Al-Raqqah | As Turkey continues seizing Euphrates river water, farmers turn to solar panels to get electricity
SOHR activists in areas under the control of Syria Democratic Forces in al-Raqqah province have reported that the farmers have turned to alternative solution to the issue of the low Euphrates water level, as Turkey continues seizing Syria’s share of water. Many farmers have turned to solar power, as they connected solar panels to the power generators used for drawing water out of wells, canals and rivulets in order to irrigate their farms. Accordingly, the markets in al-Raqqah city became full of solar panels with the great demand by the city’s residents, especially since the cost of power produced by solar panels is less than of electrically-generated amperes as well as the pact that there are many residential neighbourhoods are not provided with power supplies. However, the price of these solar panels are unaffordable for many.
A few hours ago, Syrian Observatory activists monitored new low level of Euphrates river water, despite the statements by Turkish government regarding the start of opening dams and releasing Syria’s share of water. However, Turkey returned to close the dams, which resulted in alarming decrease of water lever in the river. Meanwhile, power generation turbines stopped functioning, amid growing popular anger in the Syrian Jazeera region over Turkish seizure of Euphrates river water.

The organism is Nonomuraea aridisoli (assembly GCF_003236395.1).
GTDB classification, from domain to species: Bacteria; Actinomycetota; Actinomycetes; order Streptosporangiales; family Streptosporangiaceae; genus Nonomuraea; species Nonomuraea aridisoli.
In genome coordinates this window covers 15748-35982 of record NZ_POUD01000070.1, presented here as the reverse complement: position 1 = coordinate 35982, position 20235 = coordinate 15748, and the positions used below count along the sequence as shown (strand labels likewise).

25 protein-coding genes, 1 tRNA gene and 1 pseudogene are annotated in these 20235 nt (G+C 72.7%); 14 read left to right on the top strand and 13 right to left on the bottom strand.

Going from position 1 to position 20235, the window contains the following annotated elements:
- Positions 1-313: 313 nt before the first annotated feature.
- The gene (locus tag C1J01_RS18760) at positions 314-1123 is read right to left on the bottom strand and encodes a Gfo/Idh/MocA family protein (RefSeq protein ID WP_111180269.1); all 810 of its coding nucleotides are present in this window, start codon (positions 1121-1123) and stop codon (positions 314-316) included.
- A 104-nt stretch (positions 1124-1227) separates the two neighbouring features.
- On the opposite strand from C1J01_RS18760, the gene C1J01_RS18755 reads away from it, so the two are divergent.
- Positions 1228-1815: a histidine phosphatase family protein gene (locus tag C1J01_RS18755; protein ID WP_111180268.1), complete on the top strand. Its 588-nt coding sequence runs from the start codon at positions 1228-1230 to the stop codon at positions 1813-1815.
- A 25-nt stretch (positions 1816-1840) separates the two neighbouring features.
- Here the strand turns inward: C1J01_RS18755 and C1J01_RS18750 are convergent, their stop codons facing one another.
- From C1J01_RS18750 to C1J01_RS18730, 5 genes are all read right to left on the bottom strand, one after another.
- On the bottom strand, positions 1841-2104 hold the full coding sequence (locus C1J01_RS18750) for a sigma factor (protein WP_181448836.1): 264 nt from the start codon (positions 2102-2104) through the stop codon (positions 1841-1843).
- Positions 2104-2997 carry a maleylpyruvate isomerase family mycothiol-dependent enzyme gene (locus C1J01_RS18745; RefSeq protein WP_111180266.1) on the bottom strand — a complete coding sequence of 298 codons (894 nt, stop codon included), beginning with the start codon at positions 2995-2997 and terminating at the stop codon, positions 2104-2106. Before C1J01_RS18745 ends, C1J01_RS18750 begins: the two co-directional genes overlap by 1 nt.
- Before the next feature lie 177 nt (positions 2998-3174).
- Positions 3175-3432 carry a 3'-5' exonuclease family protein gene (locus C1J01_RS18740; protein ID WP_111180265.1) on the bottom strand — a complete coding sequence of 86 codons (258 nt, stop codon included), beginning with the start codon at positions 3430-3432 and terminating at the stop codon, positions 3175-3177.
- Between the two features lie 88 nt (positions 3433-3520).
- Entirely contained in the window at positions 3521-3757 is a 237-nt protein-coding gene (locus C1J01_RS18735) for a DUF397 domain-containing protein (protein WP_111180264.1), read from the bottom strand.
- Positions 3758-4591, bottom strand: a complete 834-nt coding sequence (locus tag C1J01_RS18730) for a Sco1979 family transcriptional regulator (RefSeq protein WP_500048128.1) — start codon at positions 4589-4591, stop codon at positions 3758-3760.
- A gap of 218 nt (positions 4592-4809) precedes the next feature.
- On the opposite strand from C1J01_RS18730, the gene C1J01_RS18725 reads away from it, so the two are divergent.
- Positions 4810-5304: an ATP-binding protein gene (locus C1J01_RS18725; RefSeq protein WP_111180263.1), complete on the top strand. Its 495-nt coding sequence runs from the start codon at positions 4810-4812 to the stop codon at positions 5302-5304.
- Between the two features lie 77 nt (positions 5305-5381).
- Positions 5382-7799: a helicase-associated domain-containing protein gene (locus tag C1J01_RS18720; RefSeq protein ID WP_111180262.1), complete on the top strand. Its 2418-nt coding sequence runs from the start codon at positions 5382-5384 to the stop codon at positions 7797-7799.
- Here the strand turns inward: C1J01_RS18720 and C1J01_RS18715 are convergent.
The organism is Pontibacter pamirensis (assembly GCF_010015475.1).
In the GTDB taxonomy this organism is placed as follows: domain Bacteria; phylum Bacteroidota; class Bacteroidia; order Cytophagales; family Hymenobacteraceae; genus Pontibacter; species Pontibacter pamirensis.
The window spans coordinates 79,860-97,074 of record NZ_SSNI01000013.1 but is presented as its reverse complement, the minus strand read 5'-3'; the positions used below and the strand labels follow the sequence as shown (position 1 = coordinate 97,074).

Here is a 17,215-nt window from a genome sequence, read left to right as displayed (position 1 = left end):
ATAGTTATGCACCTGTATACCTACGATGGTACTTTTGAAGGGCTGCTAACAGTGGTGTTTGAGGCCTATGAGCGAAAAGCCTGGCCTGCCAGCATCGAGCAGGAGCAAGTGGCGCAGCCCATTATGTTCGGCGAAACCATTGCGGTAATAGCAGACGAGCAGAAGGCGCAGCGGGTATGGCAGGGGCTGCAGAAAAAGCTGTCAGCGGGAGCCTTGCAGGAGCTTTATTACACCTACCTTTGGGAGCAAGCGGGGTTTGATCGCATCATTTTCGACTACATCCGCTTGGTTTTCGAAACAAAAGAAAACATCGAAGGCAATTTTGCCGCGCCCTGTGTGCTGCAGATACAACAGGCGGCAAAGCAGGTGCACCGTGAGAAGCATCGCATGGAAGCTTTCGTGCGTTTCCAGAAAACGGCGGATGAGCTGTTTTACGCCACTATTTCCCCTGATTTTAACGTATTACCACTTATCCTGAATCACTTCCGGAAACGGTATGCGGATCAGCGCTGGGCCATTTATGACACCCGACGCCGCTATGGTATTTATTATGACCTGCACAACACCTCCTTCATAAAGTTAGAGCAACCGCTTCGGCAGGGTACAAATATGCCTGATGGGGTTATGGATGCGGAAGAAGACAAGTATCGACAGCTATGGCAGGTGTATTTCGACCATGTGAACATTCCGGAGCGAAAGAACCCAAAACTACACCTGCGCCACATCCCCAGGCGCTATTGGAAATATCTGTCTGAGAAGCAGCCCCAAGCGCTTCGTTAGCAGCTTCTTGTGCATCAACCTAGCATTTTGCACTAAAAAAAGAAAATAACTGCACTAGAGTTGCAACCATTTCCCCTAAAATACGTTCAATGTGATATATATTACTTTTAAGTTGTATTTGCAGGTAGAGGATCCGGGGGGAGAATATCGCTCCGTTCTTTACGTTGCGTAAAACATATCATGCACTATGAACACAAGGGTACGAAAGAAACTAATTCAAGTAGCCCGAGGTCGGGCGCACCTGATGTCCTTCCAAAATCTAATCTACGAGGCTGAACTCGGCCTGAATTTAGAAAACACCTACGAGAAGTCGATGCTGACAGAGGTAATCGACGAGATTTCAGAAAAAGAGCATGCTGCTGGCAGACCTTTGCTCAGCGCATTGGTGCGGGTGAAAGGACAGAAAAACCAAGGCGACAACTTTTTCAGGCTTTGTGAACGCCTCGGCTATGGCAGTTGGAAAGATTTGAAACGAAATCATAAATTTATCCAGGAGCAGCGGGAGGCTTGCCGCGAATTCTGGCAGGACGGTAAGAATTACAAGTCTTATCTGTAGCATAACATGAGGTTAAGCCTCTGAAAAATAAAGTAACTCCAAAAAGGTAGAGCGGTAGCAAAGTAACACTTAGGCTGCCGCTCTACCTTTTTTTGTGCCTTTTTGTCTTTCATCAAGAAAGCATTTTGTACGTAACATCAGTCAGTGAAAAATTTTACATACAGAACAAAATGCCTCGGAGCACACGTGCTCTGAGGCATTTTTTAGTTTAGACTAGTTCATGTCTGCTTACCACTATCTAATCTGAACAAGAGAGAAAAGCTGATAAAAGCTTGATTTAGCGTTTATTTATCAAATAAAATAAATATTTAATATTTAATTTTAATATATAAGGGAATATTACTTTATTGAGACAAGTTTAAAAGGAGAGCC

On May 15, Turkish government continued to close its dams, retaining the water of Euphrates river, despite the repeated calls for the release of Syria’s share of the water in the river. The Syrian Observatory for Human Rights activists reported continuous decline in the level of the Euphrates river’s water, along with the stopping of the irrigation and power generation turbines, as the continuous decrease in the water level at the Euphrates Dam led to the receding of water in the governorates of al-Raqqah and Deir Ezzor, in addition to the patrs that flow through the Iraqi territory. We, at the Syrian Observatory for Human Rights, warn against a looming disaster threatening lives and livelihood of more than three million Syrians, who depend on the river for drinking, electricity and irrigation.